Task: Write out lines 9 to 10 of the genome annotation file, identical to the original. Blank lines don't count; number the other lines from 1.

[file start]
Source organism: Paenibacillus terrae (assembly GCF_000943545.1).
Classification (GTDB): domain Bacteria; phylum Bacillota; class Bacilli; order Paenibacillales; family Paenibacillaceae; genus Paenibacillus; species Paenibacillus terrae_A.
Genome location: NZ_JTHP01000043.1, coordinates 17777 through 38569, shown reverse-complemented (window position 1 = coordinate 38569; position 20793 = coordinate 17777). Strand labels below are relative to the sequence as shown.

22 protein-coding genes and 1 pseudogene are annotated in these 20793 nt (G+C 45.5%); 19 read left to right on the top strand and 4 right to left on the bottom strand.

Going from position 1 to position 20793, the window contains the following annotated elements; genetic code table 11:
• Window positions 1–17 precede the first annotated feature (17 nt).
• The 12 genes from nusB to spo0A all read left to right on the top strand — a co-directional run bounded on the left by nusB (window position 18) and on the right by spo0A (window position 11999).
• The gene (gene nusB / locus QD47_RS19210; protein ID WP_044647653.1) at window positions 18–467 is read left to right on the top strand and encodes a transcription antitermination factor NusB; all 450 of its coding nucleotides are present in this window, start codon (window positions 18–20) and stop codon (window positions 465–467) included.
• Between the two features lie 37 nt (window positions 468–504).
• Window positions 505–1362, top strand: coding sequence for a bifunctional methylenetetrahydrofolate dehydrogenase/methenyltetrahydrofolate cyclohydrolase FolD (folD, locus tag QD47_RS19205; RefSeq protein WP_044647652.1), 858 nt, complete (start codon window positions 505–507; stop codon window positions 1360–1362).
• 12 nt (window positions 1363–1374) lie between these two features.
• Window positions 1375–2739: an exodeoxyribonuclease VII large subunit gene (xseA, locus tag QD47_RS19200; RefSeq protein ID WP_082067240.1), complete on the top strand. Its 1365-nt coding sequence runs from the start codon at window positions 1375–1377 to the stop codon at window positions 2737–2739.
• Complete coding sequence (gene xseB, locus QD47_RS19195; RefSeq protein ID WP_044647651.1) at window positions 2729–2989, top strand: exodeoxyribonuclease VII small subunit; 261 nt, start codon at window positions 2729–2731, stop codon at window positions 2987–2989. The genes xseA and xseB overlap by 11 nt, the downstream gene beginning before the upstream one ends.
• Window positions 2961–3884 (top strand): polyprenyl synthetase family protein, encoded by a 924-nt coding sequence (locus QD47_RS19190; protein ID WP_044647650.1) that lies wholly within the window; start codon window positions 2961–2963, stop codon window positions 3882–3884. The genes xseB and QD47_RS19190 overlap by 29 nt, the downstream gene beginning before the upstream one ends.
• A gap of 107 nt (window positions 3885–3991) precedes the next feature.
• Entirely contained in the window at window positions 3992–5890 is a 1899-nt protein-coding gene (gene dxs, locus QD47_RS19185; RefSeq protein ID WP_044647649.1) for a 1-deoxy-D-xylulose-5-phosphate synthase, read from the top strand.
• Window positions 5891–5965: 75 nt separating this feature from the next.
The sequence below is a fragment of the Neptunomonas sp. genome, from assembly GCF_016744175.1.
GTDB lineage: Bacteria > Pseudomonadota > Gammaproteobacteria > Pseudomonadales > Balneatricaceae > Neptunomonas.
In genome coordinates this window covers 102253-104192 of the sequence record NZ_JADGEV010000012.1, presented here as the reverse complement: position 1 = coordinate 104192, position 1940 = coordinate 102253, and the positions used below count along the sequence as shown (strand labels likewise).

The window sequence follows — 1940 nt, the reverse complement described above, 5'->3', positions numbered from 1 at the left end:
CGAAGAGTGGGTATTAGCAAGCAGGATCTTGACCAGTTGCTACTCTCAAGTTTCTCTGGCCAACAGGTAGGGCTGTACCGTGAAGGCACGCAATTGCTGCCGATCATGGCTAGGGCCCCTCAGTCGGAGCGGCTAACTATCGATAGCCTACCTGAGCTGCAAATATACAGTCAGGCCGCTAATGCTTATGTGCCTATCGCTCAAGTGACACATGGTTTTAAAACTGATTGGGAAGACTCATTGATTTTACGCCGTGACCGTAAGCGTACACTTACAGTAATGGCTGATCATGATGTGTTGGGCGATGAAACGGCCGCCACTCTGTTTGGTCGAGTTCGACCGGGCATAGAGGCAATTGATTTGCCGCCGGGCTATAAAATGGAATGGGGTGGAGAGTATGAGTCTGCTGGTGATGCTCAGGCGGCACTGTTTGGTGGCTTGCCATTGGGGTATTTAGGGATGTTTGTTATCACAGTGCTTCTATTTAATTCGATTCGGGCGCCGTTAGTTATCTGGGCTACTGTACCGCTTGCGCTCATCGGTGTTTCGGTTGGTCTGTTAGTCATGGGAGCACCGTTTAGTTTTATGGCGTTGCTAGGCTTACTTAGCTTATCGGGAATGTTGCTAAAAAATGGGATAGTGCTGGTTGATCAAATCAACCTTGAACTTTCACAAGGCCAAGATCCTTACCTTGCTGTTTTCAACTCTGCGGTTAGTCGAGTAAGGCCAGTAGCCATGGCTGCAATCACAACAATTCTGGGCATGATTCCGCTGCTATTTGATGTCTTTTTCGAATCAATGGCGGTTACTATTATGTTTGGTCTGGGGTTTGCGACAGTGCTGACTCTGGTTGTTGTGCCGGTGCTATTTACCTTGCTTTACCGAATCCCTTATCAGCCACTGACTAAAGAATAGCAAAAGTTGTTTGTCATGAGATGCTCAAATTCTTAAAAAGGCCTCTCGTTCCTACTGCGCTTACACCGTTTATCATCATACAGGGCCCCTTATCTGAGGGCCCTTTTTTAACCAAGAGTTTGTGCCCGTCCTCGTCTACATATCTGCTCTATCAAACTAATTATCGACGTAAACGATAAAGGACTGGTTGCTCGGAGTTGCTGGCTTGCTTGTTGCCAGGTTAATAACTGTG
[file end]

• Between the two features lie 37 nt (window positions 468–504).
• Window positions 505–1362, top strand: coding sequence for a bifunctional methylenetetrahydrofolate dehydrogenase/methenyltetrahydrofolate cyclohydrolase FolD (folD, locus tag QD47_RS19205; RefSeq protein WP_044647652.1), 858 nt, complete (start codon window positions 505–507; stop codon window positions 1360–1362).